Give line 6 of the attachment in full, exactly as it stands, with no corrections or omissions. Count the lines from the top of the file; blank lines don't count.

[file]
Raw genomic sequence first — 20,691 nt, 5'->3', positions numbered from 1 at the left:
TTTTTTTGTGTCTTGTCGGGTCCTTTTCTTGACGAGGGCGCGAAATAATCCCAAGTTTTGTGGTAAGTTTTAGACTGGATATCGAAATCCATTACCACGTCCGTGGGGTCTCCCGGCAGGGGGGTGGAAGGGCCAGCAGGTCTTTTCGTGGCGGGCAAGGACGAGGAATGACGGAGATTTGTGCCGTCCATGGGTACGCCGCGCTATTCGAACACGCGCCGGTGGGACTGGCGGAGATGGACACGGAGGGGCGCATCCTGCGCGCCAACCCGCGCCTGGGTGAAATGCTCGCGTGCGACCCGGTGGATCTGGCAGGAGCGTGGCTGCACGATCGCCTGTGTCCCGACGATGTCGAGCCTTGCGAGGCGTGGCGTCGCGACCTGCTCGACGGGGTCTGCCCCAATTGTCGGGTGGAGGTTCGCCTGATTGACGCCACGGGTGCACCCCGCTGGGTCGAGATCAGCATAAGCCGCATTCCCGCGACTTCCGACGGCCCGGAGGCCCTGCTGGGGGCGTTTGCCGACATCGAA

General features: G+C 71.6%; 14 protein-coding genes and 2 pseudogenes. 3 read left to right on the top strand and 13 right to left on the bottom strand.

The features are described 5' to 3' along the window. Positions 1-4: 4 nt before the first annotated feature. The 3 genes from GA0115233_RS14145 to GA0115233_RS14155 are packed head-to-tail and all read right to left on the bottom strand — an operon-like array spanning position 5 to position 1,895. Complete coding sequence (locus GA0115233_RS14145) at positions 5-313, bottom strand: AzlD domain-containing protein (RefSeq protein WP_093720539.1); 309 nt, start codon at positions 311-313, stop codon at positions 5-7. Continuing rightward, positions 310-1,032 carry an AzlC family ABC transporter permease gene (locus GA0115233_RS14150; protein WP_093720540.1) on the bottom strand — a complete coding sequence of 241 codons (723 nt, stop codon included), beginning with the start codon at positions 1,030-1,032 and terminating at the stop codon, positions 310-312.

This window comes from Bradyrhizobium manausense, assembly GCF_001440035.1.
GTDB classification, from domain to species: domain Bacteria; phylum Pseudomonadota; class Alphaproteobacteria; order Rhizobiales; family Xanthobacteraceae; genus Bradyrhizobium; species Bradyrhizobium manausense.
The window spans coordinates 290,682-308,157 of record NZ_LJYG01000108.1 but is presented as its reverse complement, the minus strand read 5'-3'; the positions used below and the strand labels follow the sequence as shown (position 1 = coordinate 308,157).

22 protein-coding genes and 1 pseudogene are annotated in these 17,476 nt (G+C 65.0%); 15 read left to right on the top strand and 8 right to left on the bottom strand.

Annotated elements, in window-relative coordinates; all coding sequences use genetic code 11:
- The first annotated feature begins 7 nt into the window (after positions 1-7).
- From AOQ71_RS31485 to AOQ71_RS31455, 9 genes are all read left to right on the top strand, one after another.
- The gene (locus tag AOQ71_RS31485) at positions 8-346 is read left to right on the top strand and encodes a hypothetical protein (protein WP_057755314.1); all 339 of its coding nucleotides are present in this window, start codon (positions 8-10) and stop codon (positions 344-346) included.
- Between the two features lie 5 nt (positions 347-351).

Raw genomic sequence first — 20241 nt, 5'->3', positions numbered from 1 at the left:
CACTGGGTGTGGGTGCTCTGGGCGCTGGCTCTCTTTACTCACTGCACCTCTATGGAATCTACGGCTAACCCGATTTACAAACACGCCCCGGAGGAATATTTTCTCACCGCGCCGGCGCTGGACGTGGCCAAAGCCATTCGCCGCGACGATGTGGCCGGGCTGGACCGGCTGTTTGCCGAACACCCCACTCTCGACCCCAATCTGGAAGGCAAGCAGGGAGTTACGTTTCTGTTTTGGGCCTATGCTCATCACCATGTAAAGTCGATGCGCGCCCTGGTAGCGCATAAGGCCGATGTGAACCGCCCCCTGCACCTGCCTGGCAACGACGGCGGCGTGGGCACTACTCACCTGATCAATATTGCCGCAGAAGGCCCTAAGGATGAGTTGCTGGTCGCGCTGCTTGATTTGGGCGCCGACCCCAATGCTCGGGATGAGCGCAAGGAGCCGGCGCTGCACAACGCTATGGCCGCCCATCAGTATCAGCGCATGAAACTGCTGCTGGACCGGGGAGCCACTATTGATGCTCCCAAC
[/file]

GTDB classification, from domain to species: domain Bacteria; phylum Pseudomonadota; class Alphaproteobacteria; order Rhizobiales; family Xanthobacteraceae; genus Bradyrhizobium; species Bradyrhizobium manausense.